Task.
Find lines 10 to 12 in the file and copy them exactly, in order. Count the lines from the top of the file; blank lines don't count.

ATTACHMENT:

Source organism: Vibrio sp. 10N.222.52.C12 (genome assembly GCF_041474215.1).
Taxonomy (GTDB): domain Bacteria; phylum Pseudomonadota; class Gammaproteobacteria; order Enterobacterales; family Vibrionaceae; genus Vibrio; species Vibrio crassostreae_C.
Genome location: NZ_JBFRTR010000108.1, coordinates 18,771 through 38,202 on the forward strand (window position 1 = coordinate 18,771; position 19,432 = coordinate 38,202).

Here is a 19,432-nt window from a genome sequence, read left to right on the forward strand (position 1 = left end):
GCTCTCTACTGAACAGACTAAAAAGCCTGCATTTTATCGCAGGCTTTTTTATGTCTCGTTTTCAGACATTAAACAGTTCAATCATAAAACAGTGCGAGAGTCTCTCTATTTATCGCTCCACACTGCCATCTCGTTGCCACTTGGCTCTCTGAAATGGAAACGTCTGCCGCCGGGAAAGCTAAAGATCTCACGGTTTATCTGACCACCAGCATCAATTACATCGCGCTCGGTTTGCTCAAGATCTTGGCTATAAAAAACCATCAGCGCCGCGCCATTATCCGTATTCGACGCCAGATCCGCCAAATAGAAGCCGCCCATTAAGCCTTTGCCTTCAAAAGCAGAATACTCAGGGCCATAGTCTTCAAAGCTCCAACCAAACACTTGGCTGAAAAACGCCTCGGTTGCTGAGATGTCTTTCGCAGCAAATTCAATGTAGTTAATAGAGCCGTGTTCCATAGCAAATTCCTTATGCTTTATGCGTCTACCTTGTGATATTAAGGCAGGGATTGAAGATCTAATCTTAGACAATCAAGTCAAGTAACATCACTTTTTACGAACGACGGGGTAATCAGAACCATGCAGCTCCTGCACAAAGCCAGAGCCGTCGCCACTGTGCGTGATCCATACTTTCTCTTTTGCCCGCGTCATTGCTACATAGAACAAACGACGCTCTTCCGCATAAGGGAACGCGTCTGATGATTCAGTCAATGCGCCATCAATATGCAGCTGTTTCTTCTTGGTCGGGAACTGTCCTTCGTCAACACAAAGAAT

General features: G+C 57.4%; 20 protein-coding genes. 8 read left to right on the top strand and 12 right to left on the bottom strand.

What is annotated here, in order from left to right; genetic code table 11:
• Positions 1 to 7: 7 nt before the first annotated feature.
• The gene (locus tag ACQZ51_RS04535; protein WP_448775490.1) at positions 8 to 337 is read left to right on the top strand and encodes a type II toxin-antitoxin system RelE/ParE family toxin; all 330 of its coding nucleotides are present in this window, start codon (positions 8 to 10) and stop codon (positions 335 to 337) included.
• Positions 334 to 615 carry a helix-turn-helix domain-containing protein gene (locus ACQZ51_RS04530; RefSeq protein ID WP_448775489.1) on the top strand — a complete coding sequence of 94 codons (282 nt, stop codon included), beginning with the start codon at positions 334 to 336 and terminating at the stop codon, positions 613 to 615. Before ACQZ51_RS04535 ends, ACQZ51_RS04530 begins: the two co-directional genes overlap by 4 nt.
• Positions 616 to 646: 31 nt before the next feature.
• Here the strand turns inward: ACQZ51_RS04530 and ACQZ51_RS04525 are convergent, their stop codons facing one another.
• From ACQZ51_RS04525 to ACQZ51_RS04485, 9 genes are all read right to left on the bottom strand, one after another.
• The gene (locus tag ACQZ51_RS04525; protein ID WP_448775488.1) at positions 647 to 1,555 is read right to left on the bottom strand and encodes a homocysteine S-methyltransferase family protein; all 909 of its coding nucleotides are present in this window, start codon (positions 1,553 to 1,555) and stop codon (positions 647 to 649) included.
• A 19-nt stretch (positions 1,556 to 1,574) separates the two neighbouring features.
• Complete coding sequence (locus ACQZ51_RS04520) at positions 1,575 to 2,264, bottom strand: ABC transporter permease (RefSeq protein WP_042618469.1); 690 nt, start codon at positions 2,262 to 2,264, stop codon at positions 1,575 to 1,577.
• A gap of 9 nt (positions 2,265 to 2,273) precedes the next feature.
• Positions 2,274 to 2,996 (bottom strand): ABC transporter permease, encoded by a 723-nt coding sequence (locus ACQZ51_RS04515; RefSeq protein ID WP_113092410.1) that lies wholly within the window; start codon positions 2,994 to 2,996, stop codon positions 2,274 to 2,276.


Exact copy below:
• Positions 334 to 615 carry a helix-turn-helix domain-containing protein gene (locus ACQZ51_RS04530; RefSeq protein ID WP_448775489.1) on the top strand — a complete coding sequence of 94 codons (282 nt, stop codon included), beginning with the start codon at positions 334 to 336 and terminating at the stop codon, positions 613 to 615. Before ACQZ51_RS04535 ends, ACQZ51_RS04530 begins: the two co-directional genes overlap by 4 nt.
• Positions 616 to 646: 31 nt before the next feature.
• Here the strand turns inward: ACQZ51_RS04530 and ACQZ51_RS04525 are convergent, their stop codons facing one another.